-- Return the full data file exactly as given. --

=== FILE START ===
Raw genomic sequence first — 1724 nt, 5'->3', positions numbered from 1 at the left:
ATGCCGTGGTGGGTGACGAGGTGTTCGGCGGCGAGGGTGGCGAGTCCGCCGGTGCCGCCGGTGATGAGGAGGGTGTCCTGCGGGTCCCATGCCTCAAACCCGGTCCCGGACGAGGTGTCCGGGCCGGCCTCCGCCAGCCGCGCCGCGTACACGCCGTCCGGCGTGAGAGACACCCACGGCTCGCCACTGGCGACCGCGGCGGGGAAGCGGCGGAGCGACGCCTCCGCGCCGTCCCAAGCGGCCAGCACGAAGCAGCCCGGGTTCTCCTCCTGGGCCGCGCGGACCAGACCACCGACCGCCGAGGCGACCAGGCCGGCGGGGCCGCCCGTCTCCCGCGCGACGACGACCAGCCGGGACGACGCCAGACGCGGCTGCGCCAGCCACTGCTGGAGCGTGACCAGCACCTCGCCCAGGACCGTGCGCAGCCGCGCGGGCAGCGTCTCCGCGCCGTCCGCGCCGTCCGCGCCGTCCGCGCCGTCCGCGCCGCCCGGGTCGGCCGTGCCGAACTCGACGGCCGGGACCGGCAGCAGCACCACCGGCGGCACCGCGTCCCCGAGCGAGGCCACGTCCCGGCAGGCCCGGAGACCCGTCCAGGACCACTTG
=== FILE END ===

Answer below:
Raw genomic sequence first — 1724 nt, 5'->3', positions numbered from 1 at the left:
ATGCCGTGGTGGGTGACGAGGTGTTCGGCGGCGAGGGTGGCGAGTCCGCCGGTGCCGCCGGTGATGAGGAGGGTGTCCTGCGGGTCCCATGCCTCAAACCCGGTCCCGGACGAGGTGTCCGGGCCGGCCTCCGCCAGCCGCGCCGCGTACACGCCGTCCGGCGTGAGAGACACCCACGGCTCGCCACTGGCGACCGCGGCGGGGAAGCGGCGGAGCGACGCCTCCGCGCCGTCCCAAGCGGCCAGCACGAAGCAGCCCGGGTTCTCCTCCTGGGCCGCGCGGACCAGACCACCGACCGCCGAGGCGACCAGGCCGGCGGGGCCGCCCGTCTCCCGCGCGACGACGACCAGCCGGGACGACGCCAGACGCGGCTGCGCCAGCCACTGCTGGAGCGTGACCAGCACCTCGCCCAGGACCGTGCGCAGCCGCGCGGGCAGCGTCTCCGCGCCGTCCGCGCCGTCCGCGCCGTCCGCGCCGTCCGCGCCGCCCGGGTCGGCCGTGCCGAACTCGACGGCCGGGACCGGCAGCAGCACCACCGGCGGCACCGCGTCCCCGAGCGAGGCCACGTCCCGGCAGGCCCGGAGACCCGTCCAGGACCACTTG